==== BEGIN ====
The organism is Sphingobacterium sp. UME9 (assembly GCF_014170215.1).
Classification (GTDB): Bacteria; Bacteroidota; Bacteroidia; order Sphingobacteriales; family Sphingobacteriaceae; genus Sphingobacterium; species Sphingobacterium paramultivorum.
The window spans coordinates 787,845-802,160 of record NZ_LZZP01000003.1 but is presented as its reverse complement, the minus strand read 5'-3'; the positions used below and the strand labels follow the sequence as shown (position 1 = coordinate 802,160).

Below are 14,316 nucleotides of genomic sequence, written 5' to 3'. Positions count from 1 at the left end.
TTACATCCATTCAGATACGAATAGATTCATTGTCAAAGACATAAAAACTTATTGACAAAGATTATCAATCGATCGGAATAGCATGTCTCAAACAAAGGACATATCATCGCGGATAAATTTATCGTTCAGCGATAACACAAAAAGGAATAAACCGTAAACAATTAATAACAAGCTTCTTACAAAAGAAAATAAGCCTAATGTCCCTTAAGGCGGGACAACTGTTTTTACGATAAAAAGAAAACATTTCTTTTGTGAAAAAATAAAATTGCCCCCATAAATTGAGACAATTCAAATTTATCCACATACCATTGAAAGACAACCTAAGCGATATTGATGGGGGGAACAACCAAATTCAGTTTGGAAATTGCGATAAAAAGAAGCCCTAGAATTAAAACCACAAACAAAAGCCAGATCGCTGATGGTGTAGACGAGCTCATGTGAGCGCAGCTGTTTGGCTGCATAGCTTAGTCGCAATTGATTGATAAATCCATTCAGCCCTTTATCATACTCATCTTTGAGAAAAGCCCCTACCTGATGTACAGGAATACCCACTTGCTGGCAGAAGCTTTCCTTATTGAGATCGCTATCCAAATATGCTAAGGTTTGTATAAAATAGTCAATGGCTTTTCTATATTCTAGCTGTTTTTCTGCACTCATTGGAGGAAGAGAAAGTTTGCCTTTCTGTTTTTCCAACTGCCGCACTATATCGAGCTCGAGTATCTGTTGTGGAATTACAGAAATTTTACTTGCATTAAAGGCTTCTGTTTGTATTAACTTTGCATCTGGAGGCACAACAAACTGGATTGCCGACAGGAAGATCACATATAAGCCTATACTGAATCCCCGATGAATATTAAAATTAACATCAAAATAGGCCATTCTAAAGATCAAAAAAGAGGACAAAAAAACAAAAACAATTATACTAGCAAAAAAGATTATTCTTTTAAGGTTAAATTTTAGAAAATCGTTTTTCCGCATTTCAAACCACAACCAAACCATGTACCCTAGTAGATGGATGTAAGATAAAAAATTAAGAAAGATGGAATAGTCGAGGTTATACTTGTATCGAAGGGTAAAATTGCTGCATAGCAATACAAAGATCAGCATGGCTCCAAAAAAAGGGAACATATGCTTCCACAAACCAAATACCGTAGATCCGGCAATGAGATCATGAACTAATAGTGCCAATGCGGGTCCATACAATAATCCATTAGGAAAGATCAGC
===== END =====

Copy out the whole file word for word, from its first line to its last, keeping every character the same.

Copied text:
The organism is Sphingobacterium sp. UME9 (assembly GCF_014170215.1).
Classification (GTDB): Bacteria; Bacteroidota; Bacteroidia; order Sphingobacteriales; family Sphingobacteriaceae; genus Sphingobacterium; species Sphingobacterium paramultivorum.
The window spans coordinates 787,845-802,160 of record NZ_LZZP01000003.1 but is presented as its reverse complement, the minus strand read 5'-3'; the positions used below and the strand labels follow the sequence as shown (position 1 = coordinate 802,160).

Below are 14,316 nucleotides of genomic sequence, written 5' to 3'. Positions count from 1 at the left end.
TTACATCCATTCAGATACGAATAGATTCATTGTCAAAGACATAAAAACTTATTGACAAAGATTATCAATCGATCGGAATAGCATGTCTCAAACAAAGGACATATCATCGCGGATAAATTTATCGTTCAGCGATAACACAAAAAGGAATAAACCGTAAACAATTAATAACAAGCTTCTTACAAAAGAAAATAAGCCTAATGTCCCTTAAGGCGGGACAACTGTTTTTACGATAAAAAGAAAACATTTCTTTTGTGAAAAAATAAAATTGCCCCCATAAATTGAGACAATTCAAATTTATCCACATACCATTGAAAGACAACCTAAGCGATATTGATGGGGGGAACAACCAAATTCAGTTTGGAAATTGCGATAAAAAGAAGCCCTAGAATTAAAACCACAAACAAAAGCCAGATCGCTGATGGTGTAGACGAGCTCATGTGAGCGCAGCTGTTTGGCTGCATAGCTTAGTCGCAATTGATTGATAAATCCATTCAGCCCTTTATCATACTCATCTTTGAGAAAAGCCCCTACCTGATGTACAGGAATACCCACTTGCTGGCAGAAGCTTTCCTTATTGAGATCGCTATCCAAATATGCTAAGGTTTGTATAAAATAGTCAATGGCTTTTCTATATTCTAGCTGTTTTTCTGCACTCATTGGAGGAAGAGAAAGTTTGCCTTTCTGTTTTTCCAACTGCCGCACTATATCGAGCTCGAGTATCTGTTGTGGAATTACAGAAATTTTACTTGCATTAAAGGCTTCTGTTTGTATTAACTTTGCATCTGGAGGCACAACAAACTGGATTGCCGACAGGAAGATCACATATAAGCCTATACTGAATCCCCGATGAATATTAAAATTAACATCAAAATAGGCCATTCTAAAGATCAAAAAAGAGGACAAAAAAACAAAAACAATTATACTAGCAAAAAAGATTATTCTTTTAAGGTTAAATTTTAGAAAATCGTTTTTCCGCATTTCAAACCACAACCAAACCATGTACCCTAGTAGATGGATGTAAGATAAAAAATTAAGAAAGATGGAATAGTCGAGGTTATACTTGTATCGAAGGGTAAAATTGCTGCATAGCAATACAAAGATCAGCATGGCTCCAAAAAAAGGGAACATATGCTTCCACAAACCAAATACCGTAGATCCGGCAATGAGATCATGAACTAATAGTGCCAATGCGGGTCCATACAATAATCCATTAGGAAAGATCAGC